You need to fill the vial to 3/4 full and once again do be sure to have a responsible cat there to help you:
Step 4: Test the sample
The next stage is to test the sample. To do this, you need to open the packet that contains the testing strips and insert the strip into the sample, keeping it there for 2 seconds only, making sure all the squares on the testing strip are submerged.
Once you've taken out the strip, it's a good idea to put the lid back on the vial, but we feel like you'll take care of that without necessarily needing that advice.
Step 5: Check the results
You'll notice that there are times next to the dimensions that are being tested:
Glucose (30 sec)
Protein (30 sec)
pH (30 sec)
Blood (60 sec)
These times indicate when the results on your strip are accurate. The colours on the diagnostic strip can continually change, so CheckUp recommends that you circle your results on the card at the designated time.
As you can see, Wookie is showing Positive for a Protein issue (the green square on the strip, second from the top) and his PH has a Positive result too (the yellow square on the strip, third from the top).
(p.s. Negative means 'good' in this context and Positive means there's an issue).
Step 6: What to do with the results?
To be honest with you, at this stage we were a little flummoxed. A seemingly-healthy cat has a Positive result for Protein. Does this mean he's deficient in protein? Too much protein? What are the implications of this result and what should we do?
The advice from the CheckUp Kit team is to take these results, and the sample, to your veterinarian. So we chatted with Cesar from Home Vets London, who looks after all our cats, and discussed the CheckUp Kit diagnostic tool.
Cesar felt that unfortunately, because of the contact the sample made with the tray itself, this could yield false positives for things like Protein. Because our trays are pretty well-used and are covered in scratches from that use, they're pretty much impossible to get clinically clean. We discussed what applications this kit could have in a cafe or household context, given this constraint.
The first benefit is that it can reassure - if you do get all Negative results, your cat pal is in the clear.
The second benefit is that a Positive result may compel a pet owner to visit a vet just to make sure, and this may pre-empt a serious condition before symptoms get particularly worse. However the flip-side to this is that you may have a few more expensive, paranoid trips to the vet than you really need, and this on top of spending on the CheckUp Kit in the first place.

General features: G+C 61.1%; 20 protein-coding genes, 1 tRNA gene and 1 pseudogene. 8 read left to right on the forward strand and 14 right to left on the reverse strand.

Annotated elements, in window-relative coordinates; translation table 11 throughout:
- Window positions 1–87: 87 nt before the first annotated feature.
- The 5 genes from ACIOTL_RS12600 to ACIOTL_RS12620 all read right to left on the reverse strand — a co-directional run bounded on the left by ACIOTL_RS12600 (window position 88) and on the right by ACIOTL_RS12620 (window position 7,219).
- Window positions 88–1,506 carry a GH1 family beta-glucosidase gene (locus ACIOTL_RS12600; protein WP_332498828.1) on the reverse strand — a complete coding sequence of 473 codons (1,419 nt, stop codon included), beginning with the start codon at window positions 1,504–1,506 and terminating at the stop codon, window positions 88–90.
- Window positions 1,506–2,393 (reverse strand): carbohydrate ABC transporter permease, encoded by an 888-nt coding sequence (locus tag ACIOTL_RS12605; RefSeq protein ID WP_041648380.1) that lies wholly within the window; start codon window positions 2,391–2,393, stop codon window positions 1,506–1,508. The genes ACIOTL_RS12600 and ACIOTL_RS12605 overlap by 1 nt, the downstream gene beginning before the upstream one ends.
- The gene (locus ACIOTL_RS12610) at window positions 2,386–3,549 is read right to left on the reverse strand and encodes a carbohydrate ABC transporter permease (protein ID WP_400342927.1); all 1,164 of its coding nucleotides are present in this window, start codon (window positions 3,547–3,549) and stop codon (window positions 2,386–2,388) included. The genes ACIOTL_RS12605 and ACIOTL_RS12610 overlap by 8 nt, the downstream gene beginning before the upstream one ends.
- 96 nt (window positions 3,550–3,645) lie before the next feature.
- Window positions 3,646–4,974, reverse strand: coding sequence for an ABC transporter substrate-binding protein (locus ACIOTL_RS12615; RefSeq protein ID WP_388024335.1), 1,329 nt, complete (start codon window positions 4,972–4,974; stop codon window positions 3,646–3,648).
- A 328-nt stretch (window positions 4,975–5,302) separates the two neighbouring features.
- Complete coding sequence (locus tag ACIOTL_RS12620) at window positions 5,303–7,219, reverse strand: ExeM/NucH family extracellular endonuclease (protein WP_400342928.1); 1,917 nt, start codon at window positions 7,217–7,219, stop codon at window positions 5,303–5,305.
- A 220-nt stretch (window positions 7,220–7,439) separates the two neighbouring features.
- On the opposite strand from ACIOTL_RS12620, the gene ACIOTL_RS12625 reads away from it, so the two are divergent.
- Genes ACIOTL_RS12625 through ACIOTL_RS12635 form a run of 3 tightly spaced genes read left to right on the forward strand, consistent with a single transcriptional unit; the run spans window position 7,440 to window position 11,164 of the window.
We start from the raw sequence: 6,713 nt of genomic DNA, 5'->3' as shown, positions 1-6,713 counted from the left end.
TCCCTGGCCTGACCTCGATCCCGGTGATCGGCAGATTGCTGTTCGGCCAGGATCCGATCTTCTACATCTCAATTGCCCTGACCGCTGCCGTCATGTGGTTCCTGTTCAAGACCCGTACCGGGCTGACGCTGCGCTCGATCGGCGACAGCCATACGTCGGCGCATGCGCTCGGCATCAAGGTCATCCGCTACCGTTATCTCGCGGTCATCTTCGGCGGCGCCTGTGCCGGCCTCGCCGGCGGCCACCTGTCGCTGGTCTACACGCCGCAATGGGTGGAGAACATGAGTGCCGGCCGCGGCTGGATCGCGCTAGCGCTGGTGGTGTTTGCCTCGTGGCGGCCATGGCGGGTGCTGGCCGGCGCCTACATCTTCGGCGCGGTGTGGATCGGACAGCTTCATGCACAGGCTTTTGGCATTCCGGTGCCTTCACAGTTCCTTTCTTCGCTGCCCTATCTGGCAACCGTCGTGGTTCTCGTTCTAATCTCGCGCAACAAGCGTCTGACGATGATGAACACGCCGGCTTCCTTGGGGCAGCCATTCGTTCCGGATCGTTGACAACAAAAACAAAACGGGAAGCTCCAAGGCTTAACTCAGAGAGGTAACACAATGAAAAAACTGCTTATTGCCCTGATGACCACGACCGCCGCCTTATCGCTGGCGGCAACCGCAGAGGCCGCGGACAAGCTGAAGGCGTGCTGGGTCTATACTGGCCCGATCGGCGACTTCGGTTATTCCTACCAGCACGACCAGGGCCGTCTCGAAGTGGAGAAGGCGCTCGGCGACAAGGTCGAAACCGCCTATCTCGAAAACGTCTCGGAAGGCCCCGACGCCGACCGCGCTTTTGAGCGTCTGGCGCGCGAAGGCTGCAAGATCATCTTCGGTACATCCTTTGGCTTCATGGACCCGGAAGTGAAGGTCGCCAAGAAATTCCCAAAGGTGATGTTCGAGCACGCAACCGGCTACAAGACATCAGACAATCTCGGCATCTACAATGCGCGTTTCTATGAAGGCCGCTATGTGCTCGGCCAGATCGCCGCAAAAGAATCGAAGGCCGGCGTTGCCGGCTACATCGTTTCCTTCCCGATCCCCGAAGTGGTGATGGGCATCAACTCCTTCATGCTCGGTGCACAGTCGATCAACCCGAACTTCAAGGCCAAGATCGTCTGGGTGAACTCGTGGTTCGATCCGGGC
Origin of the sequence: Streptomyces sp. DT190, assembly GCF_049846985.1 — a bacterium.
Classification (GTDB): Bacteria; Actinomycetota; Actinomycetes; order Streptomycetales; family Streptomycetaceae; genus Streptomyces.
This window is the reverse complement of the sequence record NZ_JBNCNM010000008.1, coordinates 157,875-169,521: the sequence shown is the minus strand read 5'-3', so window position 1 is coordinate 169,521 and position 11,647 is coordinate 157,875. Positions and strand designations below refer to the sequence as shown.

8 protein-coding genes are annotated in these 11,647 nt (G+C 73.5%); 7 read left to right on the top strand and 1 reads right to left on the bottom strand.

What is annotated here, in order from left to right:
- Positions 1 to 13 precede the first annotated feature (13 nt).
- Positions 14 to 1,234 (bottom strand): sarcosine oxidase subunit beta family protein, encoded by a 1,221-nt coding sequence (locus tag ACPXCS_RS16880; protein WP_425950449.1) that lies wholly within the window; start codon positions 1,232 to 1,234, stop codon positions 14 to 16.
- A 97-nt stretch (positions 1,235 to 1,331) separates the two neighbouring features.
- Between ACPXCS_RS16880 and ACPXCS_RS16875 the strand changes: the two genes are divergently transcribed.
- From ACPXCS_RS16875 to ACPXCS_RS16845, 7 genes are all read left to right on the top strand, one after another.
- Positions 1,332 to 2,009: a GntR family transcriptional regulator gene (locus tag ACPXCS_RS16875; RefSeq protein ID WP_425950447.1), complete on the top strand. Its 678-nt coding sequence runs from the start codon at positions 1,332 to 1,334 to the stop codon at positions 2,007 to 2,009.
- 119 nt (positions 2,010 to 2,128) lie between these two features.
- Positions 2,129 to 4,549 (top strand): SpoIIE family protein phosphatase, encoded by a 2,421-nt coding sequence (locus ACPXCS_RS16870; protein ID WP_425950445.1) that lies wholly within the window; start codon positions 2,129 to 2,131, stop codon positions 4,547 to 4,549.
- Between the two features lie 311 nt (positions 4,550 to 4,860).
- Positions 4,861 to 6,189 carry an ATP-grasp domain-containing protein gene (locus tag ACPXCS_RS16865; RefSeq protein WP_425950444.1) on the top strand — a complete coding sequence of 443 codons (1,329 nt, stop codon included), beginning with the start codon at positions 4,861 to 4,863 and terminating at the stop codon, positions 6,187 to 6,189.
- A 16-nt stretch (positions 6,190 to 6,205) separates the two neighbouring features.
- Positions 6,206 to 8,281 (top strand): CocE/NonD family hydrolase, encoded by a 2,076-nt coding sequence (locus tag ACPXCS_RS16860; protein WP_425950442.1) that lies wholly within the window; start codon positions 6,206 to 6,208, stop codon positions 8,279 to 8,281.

We do like the hydrophobic sand and found it very effective, non-invasive and stress-free method for collecting samples. For conditions that are less sensitive to contamination, like urine crystals, we are absolutely going to purchase and use the sand itself.
If you'd like to try this yourself, you can pick up Kit4Cat and Checkup Kit products on Amazon. Lady Dinah's also hopes to be a stockist for hydrophobic sand in the coming months, as we think it is a very useful tool for specific conditions.
Whilst we have learned a great deal about cats from our cats and our Cat Care team are qualified in Animal Management, please remember that Lady Dinah's is not a veterinary practice and we are not trained vets by any means: if you have any concerns about your cats toilet or grooming habits (especially if they're excessively grooming the anogenital region), please do speak to your regular veterinarian.
But what about Wookie??
Of course we aren't going to ignore the Positive results for Wookie! However Cesar's view is that the only way to obtain a properly clean urine result is directly from the bladder - which means a big needle and a very upsetting experience for Wooks. Alternatively, we can also do blood testing. However, we're dealing with an asymptomatic cat who seems very happy and comfortable right now and putting him through all that when he's not showing any behavioural issues whatsoever seems unnecessarily stressful for him.
We've talked to Cesar about what kinds of conditions might produce a protein and PH issue and we're going to monitor Wookie's habits more closely before doing anything drastic. We'll be paying a little extra attention to his water and food intakes and overall behaviour.
If it seems necessary to escalate and undertake more rigorous tests we will, and if anything comes of it, we'll be sure to keep everyone updated!